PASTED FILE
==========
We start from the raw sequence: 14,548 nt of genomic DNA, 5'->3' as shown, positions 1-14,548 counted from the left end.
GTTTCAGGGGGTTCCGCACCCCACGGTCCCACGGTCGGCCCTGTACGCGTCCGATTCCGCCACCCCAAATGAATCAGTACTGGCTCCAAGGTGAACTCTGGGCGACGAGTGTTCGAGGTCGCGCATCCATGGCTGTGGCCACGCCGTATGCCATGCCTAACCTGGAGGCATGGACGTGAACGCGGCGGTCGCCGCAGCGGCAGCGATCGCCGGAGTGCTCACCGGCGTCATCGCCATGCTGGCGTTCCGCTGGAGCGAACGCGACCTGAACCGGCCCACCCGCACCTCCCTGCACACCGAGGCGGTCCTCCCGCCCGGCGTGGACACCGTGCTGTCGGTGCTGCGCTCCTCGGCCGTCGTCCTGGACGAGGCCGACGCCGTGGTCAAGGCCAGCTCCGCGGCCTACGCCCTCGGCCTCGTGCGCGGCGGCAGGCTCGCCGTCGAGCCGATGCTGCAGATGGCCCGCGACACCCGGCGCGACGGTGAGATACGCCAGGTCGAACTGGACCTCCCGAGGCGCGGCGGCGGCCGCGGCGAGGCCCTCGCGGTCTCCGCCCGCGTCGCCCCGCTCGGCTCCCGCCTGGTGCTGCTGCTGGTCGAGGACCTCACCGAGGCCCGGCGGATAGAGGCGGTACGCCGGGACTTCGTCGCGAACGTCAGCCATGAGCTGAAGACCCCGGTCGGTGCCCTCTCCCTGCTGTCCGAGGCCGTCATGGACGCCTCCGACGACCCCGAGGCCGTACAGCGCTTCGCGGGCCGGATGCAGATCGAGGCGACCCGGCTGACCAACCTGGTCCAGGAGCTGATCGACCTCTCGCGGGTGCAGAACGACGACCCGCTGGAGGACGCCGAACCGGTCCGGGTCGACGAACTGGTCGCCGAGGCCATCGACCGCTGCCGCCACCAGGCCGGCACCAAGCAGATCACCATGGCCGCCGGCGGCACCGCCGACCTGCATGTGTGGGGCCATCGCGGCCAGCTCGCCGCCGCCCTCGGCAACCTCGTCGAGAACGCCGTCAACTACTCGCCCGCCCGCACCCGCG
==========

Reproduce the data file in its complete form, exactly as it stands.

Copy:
We start from the raw sequence: 14,548 nt of genomic DNA, 5'->3' as shown, positions 1-14,548 counted from the left end.
GTTTCAGGGGGTTCCGCACCCCACGGTCCCACGGTCGGCCCTGTACGCGTCCGATTCCGCCACCCCAAATGAATCAGTACTGGCTCCAAGGTGAACTCTGGGCGACGAGTGTTCGAGGTCGCGCATCCATGGCTGTGGCCACGCCGTATGCCATGCCTAACCTGGAGGCATGGACGTGAACGCGGCGGTCGCCGCAGCGGCAGCGATCGCCGGAGTGCTCACCGGCGTCATCGCCATGCTGGCGTTCCGCTGGAGCGAACGCGACCTGAACCGGCCCACCCGCACCTCCCTGCACACCGAGGCGGTCCTCCCGCCCGGCGTGGACACCGTGCTGTCGGTGCTGCGCTCCTCGGCCGTCGTCCTGGACGAGGCCGACGCCGTGGTCAAGGCCAGCTCCGCGGCCTACGCCCTCGGCCTCGTGCGCGGCGGCAGGCTCGCCGTCGAGCCGATGCTGCAGATGGCCCGCGACACCCGGCGCGACGGTGAGATACGCCAGGTCGAACTGGACCTCCCGAGGCGCGGCGGCGGCCGCGGCGAGGCCCTCGCGGTCTCCGCCCGCGTCGCCCCGCTCGGCTCCCGCCTGGTGCTGCTGCTGGTCGAGGACCTCACCGAGGCCCGGCGGATAGAGGCGGTACGCCGGGACTTCGTCGCGAACGTCAGCCATGAGCTGAAGACCCCGGTCGGTGCCCTCTCCCTGCTGTCCGAGGCCGTCATGGACGCCTCCGACGACCCCGAGGCCGTACAGCGCTTCGCGGGCCGGATGCAGATCGAGGCGACCCGGCTGACCAACCTGGTCCAGGAGCTGATCGACCTCTCGCGGGTGCAGAACGACGACCCGCTGGAGGACGCCGAACCGGTCCGGGTCGACGAACTGGTCGCCGAGGCCATCGACCGCTGCCGCCACCAGGCCGGCACCAAGCAGATCACCATGGCCGCCGGCGGCACCGCCGACCTGCATGTGTGGGGCCATCGCGGCCAGCTCGCCGCCGCCCTCGGCAACCTCGTCGAGAACGCCGTCAACTACTCGCCCGCCCGCACCCGCG